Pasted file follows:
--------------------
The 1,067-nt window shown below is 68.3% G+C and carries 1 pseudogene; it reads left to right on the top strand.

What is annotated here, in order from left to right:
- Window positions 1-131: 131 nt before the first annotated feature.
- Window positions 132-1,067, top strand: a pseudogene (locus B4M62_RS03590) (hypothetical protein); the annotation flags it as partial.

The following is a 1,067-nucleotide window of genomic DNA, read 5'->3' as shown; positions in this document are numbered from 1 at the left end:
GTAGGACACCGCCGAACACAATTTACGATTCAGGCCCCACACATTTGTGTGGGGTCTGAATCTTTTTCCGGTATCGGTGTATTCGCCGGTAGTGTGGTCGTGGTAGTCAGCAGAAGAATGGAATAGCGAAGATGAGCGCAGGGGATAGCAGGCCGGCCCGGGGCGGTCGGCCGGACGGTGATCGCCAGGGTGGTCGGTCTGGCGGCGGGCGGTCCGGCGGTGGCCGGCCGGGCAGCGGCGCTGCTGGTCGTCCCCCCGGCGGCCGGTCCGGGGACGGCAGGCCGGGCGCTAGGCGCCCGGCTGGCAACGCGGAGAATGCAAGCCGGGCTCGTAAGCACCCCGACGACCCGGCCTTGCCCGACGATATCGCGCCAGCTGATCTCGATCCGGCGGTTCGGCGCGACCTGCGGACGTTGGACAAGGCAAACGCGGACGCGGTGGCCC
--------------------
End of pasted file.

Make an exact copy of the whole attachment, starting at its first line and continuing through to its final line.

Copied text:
The 1,067-nt window shown below is 68.3% G+C and carries 1 pseudogene; it reads left to right on the top strand.

What is annotated here, in order from left to right:
- Window positions 1-131: 131 nt before the first annotated feature.
- Window positions 132-1,067, top strand: a pseudogene (locus B4M62_RS03590) (hypothetical protein); the annotation flags it as partial.

The following is a 1,067-nucleotide window of genomic DNA, read 5'->3' as shown; positions in this document are numbered from 1 at the left end:
GTAGGACACCGCCGAACACAATTTACGATTCAGGCCCCACACATTTGTGTGGGGTCTGAATCTTTTTCCGGTATCGGTGTATTCGCCGGTAGTGTGGTCGTGGTAGTCAGCAGAAGAATGGAATAGCGAAGATGAGCGCAGGGGATAGCAGGCCGGCCCGGGGCGGTCGGCCGGACGGTGATCGCCAGGGTGGTCGGTCTGGCGGCGGGCGGTCCGGCGGTGGCCGGCCGGGCAGCGGCGCTGCTGGTCGTCCCCCCGGCGGCCGGTCCGGGGACGGCAGGCCGGGCGCTAGGCGCCCGGCTGGCAACGCGGAGAATGCAAGCCGGGCTCGTAAGCACCCCGACGACCCGGCCTTGCCCGACGATATCGCGCCAGCTGATCTCGATCCGGCGGTTCGGCGCGACCTGCGGACGTTGGACAAGGCAAACGCGGACGCGGTGGCCC